Medication Errors Related to Warfarin from a Safety Reporting System Database

Hessa Al Muqati
2021 Biomedical Journal of Scientific & Technical Research  
This study aimed to analyze the safety reports of the organization of King Abdulaziz Medical City (KAMC); these safety reports included warfarin as a medication error or near-miss. The goal of this analysis is to optimize the reporting of incidents in the safety reporting system and to determine the factors contributing to errors in warfarin prescriptions. In this retrospective study, we used reports from 2013 to 2016 related to warfarin collected from the organization's safety report system
more » ... abase. The data were extracted and analyzed to determine the number of yearly reports, contributing factors, and person-affected outcomes. Overall, 78 incidents were reported (2013: n=4, 2014: n=19, 2015: n=22, 2016: n=33); 73% of them did not reach the patient, and 26.9% did reach the patient. Of the 26.9% (n=21) that reached the patient, 16 did not cause harm, and only 5 of the patients needed monitoring to confirm a lack of harm. There was a significant increase in warfarin-reported incidents over the years, which is an indication of an increased frequency of voluntary reporting in the system, along with a higher number of errors in warfarin prescriptions. The higher percentage of near-misses indicates a need to educate qualified healthcare providers, who are informed about fair culture and national and international safety standards for high-alert medication, about this issue. The organization implemented a new healthcare informatics system in 2015 and 2016; this new system was one of the important contributing factors, in addition to medication preparation errors and a lack of proper medication reconciliation. Short Communication High-alert medications are not necessarily more common in medication errors; however, the mistakes in these medications heighten the risk of causing patients significant harm. Warfarin has been classified as a high-alert drug by the Institute for Safe Medication Practices [1]. Medication errors and adverse drug reactions are the main cause of harm among hospitalized patients [2]. One study reported that approximately 6.5 medication-related adverse events occurred per 100 hospitalizations and estimated that more than one-quarter of them are preventable causes of ADRs [3]. Medication errors are potentially preventable causes of ADRs that can occur at all stages of the medication process, e.g., prescription, transcription, dispensing, and administration [4]. Errors resulting in preventable ADEs frequently occur at the steps of ordering and administration but are less frequent in transcription and dispensing [3]. In one study, the authors compare preventable to nonpreventable events in terms of length of stay and cost. They found that potentially preventable ADEs doubled the total length of stay and health care costs [5] . Furthermore, anticoagulant medications, including warfarin, are among the most common medications that cause errors in the hospital setting [2, 6] . Despite the implementation of electronic health records, including computerized provider order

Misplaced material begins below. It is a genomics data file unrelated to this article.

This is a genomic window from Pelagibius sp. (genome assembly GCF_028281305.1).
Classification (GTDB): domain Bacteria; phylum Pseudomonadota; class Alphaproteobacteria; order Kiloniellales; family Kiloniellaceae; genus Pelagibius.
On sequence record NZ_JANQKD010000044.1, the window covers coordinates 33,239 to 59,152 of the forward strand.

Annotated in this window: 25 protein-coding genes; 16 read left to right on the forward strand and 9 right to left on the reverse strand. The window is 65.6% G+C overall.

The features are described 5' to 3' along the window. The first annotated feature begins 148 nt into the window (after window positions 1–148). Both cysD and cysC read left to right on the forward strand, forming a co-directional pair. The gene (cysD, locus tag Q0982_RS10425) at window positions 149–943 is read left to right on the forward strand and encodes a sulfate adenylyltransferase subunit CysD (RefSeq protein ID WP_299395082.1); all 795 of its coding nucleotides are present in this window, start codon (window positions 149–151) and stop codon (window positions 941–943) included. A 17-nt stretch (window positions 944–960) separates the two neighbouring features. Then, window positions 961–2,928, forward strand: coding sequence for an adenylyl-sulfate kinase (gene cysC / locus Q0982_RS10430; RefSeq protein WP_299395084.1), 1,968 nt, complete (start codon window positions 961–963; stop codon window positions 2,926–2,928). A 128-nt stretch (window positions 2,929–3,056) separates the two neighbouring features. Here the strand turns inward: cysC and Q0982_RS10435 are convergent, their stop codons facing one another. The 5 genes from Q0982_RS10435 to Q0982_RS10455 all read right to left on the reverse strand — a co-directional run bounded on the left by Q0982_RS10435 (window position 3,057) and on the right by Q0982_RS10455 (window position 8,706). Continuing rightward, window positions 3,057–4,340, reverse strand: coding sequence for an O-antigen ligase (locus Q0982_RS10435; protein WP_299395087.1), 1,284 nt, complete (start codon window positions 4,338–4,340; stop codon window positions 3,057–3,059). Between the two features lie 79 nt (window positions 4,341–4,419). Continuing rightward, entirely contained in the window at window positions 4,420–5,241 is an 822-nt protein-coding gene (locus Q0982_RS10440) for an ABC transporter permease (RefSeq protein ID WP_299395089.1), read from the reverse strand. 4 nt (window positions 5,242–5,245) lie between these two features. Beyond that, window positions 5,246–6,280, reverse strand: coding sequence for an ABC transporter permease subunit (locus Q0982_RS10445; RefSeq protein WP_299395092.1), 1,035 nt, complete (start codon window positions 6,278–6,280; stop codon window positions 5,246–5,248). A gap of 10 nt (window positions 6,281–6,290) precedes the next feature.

doi:10.26717/bjstr.2021.33.005381 fatcat:tnr3siovtfe33ojoe7shz2htvy